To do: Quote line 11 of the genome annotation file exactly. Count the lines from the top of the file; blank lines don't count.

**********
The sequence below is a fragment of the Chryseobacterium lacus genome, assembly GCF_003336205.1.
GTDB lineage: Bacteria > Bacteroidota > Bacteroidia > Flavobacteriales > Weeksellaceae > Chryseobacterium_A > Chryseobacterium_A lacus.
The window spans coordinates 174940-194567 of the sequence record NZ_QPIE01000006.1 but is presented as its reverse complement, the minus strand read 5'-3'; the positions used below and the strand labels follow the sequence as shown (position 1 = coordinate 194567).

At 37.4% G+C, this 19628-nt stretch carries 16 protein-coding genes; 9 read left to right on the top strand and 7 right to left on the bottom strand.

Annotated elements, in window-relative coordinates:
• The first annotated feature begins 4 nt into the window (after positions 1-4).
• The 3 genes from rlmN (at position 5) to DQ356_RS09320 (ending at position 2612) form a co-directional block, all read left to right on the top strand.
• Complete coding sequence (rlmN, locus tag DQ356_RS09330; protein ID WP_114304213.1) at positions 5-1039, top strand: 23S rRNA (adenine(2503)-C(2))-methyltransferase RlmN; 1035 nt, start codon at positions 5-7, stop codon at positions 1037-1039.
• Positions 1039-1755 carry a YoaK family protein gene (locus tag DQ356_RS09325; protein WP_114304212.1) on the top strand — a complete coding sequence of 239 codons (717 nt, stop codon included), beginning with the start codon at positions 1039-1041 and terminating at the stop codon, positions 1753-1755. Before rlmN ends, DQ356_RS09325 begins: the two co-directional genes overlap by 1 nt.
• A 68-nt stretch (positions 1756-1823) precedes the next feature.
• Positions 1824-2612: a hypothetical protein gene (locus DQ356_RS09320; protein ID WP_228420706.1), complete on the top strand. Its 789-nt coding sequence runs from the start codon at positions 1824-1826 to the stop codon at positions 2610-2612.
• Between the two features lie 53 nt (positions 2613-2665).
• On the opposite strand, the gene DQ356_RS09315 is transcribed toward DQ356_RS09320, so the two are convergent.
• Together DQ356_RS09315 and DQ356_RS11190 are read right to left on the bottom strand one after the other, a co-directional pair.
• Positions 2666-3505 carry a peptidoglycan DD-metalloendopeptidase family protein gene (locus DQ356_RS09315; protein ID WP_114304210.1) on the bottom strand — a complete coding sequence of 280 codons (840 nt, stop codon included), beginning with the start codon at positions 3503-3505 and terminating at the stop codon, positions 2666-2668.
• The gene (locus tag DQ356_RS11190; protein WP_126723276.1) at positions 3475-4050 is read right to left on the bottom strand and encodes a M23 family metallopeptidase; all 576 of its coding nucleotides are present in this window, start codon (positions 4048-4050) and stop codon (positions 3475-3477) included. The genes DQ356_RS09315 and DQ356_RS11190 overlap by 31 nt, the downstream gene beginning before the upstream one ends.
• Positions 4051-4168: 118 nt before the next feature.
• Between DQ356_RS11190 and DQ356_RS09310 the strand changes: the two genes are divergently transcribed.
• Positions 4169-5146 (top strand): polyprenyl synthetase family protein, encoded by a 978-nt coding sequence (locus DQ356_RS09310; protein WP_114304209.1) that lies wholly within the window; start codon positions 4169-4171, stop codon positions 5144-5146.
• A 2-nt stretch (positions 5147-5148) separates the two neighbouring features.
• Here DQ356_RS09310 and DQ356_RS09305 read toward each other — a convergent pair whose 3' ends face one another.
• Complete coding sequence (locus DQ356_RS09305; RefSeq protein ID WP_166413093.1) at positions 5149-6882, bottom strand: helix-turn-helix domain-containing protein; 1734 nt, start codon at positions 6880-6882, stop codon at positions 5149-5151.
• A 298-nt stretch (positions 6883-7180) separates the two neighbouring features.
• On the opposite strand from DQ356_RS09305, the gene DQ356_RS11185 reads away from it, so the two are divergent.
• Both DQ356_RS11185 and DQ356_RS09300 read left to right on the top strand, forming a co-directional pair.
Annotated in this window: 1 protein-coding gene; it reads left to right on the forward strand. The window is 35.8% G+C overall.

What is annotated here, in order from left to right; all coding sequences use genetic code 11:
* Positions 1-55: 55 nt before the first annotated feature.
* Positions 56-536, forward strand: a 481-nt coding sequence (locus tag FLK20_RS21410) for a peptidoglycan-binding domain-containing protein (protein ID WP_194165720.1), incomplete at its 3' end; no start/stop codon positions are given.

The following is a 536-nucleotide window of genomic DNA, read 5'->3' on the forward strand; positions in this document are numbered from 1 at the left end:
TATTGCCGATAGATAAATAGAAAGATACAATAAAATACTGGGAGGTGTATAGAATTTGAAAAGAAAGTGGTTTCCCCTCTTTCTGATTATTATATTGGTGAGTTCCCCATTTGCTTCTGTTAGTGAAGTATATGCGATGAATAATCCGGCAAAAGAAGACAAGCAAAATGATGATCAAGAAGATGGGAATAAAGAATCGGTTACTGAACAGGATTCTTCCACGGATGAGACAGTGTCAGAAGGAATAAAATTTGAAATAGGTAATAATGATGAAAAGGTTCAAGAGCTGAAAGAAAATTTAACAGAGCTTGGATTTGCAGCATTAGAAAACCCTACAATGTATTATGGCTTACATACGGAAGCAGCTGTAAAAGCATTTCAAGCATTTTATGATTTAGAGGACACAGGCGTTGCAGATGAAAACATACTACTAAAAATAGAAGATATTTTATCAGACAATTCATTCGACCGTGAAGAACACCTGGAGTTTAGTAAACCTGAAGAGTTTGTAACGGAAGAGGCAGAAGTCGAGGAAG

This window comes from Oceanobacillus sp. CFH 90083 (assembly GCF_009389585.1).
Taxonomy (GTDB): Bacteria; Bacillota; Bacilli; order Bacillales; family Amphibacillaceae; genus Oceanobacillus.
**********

• Positions 1824-2612: a hypothetical protein gene (locus DQ356_RS09320; protein ID WP_228420706.1), complete on the top strand. Its 789-nt coding sequence runs from the start codon at positions 1824-1826 to the stop codon at positions 2610-2612.